I had a quick look over the reviews for Acceptance before starting my writing again, and I have just one thing to say about the main criticism that I saw levelled at this last installment. To those who have read Acceptance and were disappointed that everything wasn't explained in minute detail: were we reading the same series? I mentioned in my review of Authority that I didn't have more of an idea what was happening, I had a firmer grip on how the world and the people in it worked, and I'm quite happy to say the same for Acceptance. And honestly, I'm okay with that as an ending. For me, the Southern Reach series was never about explaining Area X, it was about how humans fare when they inevitably try and make it into something tame and conquerable. A novel, at it's best, is about documenting how people react to unusual, challenging settings or situations. And honestly, it would have been more disappointing if VanderMeer had just shoved in a load of last minute, bullshit answers just to placate readers who can't handle a bit of uncertainty. The Southern Reach series has never been super-detailed science-fiction, so why anyone would think that it would suddenly turn into that in the final installment is beyond me. For me, it was always about the journey of the biologist/Ghost Bird and Control. It was about how they both adapt to their new situation in their own separate ways. And in that sense, Acceptance more than succeeded.

For those people looking for concrete answers, look elsewhere. That wasn't the style of Annihilation or Authority, so to expect details at this stage is just baffling. The character arcs are the most important aspect of Acceptance by far, and they are handled perfectly. This conclusion is about as open-ended as you can get, but that is just fine with me. 5/5

Next review: The Satanic Verses by Salman Rushdie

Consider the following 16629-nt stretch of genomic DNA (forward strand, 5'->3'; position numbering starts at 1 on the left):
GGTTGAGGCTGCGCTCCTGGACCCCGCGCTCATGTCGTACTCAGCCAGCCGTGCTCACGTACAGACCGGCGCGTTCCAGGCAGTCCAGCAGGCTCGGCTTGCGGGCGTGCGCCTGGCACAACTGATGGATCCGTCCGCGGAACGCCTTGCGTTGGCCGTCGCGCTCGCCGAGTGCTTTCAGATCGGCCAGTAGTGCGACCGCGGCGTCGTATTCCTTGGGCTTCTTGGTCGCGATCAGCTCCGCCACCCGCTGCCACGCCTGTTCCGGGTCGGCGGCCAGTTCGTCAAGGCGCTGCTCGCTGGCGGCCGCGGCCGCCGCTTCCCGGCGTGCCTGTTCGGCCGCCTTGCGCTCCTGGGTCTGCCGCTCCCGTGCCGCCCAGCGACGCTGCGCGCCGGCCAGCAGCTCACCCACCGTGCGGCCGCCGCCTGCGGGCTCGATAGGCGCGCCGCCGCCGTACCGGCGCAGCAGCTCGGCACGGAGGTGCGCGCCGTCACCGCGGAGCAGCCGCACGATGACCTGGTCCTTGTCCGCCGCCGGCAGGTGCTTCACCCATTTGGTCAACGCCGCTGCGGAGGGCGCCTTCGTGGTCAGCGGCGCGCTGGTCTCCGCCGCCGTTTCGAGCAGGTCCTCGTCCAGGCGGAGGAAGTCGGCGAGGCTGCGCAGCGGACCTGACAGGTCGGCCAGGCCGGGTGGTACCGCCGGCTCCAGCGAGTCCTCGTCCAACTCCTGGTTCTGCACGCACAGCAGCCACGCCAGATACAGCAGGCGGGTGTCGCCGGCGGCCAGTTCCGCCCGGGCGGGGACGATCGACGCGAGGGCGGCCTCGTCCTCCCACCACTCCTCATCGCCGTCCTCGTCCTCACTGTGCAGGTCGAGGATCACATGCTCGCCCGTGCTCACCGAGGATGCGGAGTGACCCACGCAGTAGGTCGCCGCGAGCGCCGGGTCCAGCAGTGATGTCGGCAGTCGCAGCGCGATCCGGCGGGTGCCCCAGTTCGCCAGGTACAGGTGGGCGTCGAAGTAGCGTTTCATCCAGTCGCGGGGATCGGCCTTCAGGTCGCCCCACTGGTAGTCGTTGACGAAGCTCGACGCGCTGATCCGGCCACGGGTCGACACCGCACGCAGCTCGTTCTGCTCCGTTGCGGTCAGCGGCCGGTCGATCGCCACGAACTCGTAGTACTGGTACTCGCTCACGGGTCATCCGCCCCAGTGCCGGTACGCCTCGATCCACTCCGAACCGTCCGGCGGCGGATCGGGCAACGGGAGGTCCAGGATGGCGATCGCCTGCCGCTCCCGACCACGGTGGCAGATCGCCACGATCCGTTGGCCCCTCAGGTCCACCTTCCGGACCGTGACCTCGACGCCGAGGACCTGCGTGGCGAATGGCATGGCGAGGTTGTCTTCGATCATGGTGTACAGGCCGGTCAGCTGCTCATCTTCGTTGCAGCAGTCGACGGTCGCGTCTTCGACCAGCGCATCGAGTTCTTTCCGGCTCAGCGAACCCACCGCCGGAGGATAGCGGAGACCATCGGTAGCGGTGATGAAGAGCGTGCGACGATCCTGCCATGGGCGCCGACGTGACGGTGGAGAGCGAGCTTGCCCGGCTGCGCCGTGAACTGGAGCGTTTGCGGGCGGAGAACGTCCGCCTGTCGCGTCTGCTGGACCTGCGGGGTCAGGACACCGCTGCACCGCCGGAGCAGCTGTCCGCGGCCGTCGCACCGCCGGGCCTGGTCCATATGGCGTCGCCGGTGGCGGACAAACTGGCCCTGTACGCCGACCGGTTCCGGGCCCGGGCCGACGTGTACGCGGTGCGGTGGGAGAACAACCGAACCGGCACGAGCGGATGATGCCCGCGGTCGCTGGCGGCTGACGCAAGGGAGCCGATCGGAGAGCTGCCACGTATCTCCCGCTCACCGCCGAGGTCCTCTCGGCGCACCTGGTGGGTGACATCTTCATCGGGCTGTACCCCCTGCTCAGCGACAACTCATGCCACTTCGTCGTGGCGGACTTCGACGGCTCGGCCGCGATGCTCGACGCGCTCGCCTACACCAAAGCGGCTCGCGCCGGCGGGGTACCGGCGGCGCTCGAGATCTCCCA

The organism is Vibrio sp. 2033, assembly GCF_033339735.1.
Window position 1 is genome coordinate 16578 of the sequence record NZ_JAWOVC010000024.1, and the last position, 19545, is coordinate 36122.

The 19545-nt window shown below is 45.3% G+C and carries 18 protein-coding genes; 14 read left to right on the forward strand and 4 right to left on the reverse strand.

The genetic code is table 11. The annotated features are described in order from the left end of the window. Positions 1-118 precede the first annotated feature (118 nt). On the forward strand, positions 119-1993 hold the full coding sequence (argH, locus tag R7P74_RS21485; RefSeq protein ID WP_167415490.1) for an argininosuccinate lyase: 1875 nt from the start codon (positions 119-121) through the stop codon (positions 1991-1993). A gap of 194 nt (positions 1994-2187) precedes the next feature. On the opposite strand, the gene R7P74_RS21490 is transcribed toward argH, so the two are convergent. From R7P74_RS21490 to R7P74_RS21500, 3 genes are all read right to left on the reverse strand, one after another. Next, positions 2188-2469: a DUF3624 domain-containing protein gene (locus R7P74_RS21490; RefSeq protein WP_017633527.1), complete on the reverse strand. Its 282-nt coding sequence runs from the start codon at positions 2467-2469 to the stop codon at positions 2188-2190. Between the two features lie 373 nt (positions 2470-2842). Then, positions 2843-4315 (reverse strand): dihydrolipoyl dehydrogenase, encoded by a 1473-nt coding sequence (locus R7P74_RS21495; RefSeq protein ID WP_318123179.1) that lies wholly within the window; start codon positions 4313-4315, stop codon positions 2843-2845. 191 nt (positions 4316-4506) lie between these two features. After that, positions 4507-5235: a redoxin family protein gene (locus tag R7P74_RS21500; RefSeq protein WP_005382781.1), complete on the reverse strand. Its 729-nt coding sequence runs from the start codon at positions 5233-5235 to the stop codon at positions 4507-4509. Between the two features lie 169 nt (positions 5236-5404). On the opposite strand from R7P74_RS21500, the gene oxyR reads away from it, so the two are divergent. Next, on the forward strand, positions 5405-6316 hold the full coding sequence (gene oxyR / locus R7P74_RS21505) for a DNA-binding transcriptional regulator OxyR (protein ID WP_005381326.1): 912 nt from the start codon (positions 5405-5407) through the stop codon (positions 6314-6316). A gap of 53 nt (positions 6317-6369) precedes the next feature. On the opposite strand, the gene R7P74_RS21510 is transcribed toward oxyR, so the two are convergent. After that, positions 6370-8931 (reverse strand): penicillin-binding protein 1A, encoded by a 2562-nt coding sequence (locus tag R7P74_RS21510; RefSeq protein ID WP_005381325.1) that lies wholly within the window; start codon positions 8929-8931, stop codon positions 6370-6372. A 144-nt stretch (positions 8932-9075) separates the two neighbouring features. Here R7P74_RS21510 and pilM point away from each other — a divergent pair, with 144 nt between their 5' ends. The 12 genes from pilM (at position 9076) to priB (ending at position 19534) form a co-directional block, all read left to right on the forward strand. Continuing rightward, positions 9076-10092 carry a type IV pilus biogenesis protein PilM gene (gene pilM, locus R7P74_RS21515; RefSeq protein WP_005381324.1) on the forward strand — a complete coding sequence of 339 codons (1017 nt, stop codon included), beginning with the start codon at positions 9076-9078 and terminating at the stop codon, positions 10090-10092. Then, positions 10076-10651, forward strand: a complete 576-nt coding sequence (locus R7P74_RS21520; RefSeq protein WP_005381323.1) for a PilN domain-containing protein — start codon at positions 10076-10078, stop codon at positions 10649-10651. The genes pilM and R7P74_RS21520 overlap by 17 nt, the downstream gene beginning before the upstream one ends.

Signing off,

Thursday, 18 January 2018

Authority by Jeff VanderMeer

Having finished Annihilation, I was really excited to see where the Southern Reach series would go. From what I could gather from the blurb, Authority would focus more on the actual facility that sent out the expeditions, as they try and wrap their heads around whatever is going on in Area X, which I thought had a lot of potential. As a warning, there will be spoilers for Annihilation in the following review, so if you're still in the middle of it, I would advise skipping this until you're finished.

Authority follows John "Control" Rodriguez, a secret service agent who has taken over as the new director at Southern Reach, following Annihilation's disastrous twelfth expedition. Three of the expedition members have returned home without triggering any alarms at the border of Area X, only the psychologist, now revealed to be the former director, still missing. Having been charged by his mysterious handler, known only as "the Voice", to put Southern Reach back into some kind of order, Control must try and navigate deliberately obstructive staff who are certain that the former director will return, the unnerving and circuitous notes left behind by the former director, and the disturbing notion that his superiors are keeping secrets from him.